Wireless Access

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Moderator
Posts: 243
Registered: ‎09-12-2007

Game consoles

Learned something new yesterday from a couple of university customers, who report that in their dorms, game consoles are killing the Wi-Fi. From what they said, some of these consoles (the Wii especially) will only associate at very low data rates, like 1-2Mbps. Of course, that slows everyone down. If that is true, I can only assume that Nintendo was hoping to avoid rate adaptation in the software and so just defaulted to the lowest and most reliable setting. I don't know if it's really hardcoded to 1Mbps, or if it's just using the lowest available rate. Anyone know?

Has anyone else had similar experience? What do you do about it? The suggestion I gave was "disable the lowest rates. Make 11Mbps or something higher be the lowest available rate, and that will either force the game console to use that rate, or it'll prevent them from getting on entirely. Then sell one of the D-Link game adapters (Wi-Fi bridges) in your campus bookstore, and refer people to those as a way to hook up their consoles." No idea if my suggestion was a good one though.
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Jon Green, ACMX, CISSP
Security Guy
Aruba Employee
Posts: 19
Registered: ‎04-27-2009

RE: Game consoles


Learned something new yesterday from a couple of university customers, who report that in their dorms, game consoles are killing the Wi-Fi. From what they said, some of these consoles (the Wii especially) will only associate at very low data rates, like 1-2Mbps. Of course, that slows everyone down. If that is true, I can only assume that Nintendo was hoping to avoid rate adaptation in the software and so just defaulted to the lowest and most reliable setting. I don't know if it's really hardcoded to 1Mbps, or if it's just using the lowest available rate. Anyone know?

Has anyone else had similar experience? What do you do about it? The suggestion I gave was "disable the lowest rates. Make 11Mbps or something higher be the lowest available rate, and that will either force the game console to use that rate, or it'll prevent them from getting on entirely. Then sell one of the D-Link game adapters (Wi-Fi bridges) in your campus bookstore, and refer people to those as a way to hook up their consoles." No idea if my suggestion was a good one though.




I have a Wii at home and have not noticed that behavior. I have not looked for it but given the amount of testing and packet captures I do there you think I would have noticed. As another data point I run two networks at home (well two in addition to those available through RAP). One is N-only for the laptops and the other is G-only for all the phones, TiVos and game consoles.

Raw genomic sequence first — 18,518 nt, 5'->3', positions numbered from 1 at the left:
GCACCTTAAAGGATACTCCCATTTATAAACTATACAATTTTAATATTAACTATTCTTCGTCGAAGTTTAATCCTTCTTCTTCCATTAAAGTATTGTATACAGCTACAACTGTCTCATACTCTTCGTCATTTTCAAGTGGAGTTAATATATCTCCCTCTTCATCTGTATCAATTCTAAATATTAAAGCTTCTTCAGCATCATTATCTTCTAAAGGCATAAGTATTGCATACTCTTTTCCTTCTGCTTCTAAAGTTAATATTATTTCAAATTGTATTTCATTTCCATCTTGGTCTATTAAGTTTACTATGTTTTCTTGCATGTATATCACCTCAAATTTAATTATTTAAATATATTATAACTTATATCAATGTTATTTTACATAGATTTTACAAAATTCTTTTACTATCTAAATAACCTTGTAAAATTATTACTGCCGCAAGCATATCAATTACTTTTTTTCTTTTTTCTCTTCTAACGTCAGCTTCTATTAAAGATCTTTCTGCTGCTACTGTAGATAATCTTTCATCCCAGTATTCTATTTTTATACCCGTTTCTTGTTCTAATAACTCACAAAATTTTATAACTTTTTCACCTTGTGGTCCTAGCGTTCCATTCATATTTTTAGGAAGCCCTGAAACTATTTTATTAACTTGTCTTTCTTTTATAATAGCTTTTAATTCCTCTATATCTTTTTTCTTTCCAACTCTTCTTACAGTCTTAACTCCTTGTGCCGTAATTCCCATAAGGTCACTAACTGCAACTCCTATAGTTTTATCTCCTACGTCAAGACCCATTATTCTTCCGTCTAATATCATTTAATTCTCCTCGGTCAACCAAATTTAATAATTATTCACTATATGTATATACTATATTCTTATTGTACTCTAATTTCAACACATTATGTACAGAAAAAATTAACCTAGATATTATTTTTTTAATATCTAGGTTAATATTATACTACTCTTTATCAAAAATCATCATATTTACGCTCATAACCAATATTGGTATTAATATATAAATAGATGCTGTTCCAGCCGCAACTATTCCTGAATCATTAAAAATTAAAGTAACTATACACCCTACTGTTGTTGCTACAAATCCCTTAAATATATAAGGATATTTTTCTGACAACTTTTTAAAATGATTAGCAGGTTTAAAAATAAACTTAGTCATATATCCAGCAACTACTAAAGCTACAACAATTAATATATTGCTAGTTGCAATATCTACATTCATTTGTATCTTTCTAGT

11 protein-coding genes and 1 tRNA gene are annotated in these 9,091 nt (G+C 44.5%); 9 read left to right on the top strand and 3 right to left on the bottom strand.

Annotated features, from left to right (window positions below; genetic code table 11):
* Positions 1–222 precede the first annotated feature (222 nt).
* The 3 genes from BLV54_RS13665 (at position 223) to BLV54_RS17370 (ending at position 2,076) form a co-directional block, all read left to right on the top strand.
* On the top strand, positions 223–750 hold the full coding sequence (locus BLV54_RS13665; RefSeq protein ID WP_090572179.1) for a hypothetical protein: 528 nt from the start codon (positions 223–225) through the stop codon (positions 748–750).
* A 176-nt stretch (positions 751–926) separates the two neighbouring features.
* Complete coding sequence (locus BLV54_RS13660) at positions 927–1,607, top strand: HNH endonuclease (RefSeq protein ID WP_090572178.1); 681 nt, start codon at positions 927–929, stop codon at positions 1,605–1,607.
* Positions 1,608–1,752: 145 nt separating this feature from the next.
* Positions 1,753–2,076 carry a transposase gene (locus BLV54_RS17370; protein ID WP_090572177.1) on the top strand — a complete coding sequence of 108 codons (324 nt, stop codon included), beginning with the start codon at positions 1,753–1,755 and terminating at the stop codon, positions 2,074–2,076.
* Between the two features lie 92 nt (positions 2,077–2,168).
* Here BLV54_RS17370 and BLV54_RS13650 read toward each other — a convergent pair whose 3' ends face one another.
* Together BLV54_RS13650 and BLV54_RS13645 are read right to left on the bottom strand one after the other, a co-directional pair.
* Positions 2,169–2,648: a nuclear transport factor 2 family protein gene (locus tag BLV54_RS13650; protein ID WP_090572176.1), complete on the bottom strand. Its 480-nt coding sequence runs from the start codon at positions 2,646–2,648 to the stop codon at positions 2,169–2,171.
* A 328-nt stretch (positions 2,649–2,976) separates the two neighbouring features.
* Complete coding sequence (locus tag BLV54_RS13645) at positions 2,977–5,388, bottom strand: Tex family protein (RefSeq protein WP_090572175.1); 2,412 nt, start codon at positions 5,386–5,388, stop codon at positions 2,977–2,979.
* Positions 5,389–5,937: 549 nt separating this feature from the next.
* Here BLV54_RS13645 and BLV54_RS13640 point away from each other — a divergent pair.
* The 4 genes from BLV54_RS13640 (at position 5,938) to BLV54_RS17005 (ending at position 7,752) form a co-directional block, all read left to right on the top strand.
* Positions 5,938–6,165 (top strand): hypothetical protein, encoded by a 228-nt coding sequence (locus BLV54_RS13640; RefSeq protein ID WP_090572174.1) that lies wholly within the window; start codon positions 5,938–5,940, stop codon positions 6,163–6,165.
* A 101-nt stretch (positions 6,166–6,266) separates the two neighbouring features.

My G-only AP is in my AV cabinet about 5 feet from the Wii. My suspicion is that most of the Wiis on a campus would be in AV cabinets or similar clusters of electronics. As such I bet the only available rate is 1-2Mbps.

-J
Aruba
Posts: 760
Registered: ‎05-31-2007

Wii

Haven't seen this behaviour either on my own testing of Nintendo, Sony and XBox (yeah I have free time... ;))

I actually built up some user derivation rules to mask on Nintendo and Sony users a few months back to watch for these devices at a few deployed sites in my region. The rates are well distributed from what I have seen.

Example (far from the complete list...just provided a few to show how it's done):
set role condition macaddr starts-with " 00:09:bf " set-value Nintendo
set role condition macaddr starts-with " 00:16:56 " set-value Nintendo
set role condition macaddr starts-with " 00:17:ab " set-value Nintendo
set role condition macaddr starts-with " 00:19:1d " set-value Nintendo
set role condition macaddr starts-with " 00:00:95 " set-value Sony
set role condition macaddr starts-with " 00:01:4a " set-value Sony
set role condition macaddr starts-with " 00:04:1f " set-value Sony
New Contributor
Posts: 2
Registered: ‎07-02-2007

Re: Game consoles

Maby doing Fair-access under QoS, could "solve" your problem a bit?
Occasional Contributor I
Posts: 9
Registered: ‎04-30-2009

Re: Game consoles

As a side note, on my home network I've noticed the Wii is amazingly chatty, on the order of around 50 requests an hour (DHCP acks, etc). I had to set it to static IP to quiet it down.
New Contributor
Posts: 4
Registered: ‎04-29-2009

Re: Game consoles

Nintendo's consoles are all 802.11b ONLY as far as I know. We have had quite a number of annoyed residents ever since we disabled b-rates on our network. This has applied to all Wii, DS and even the new 3DS. I honestly dont get why they would still use 11b for their newest gear, but it is the case.

 

IIRC this was also the case with the Sony PSP.

 

-Alex

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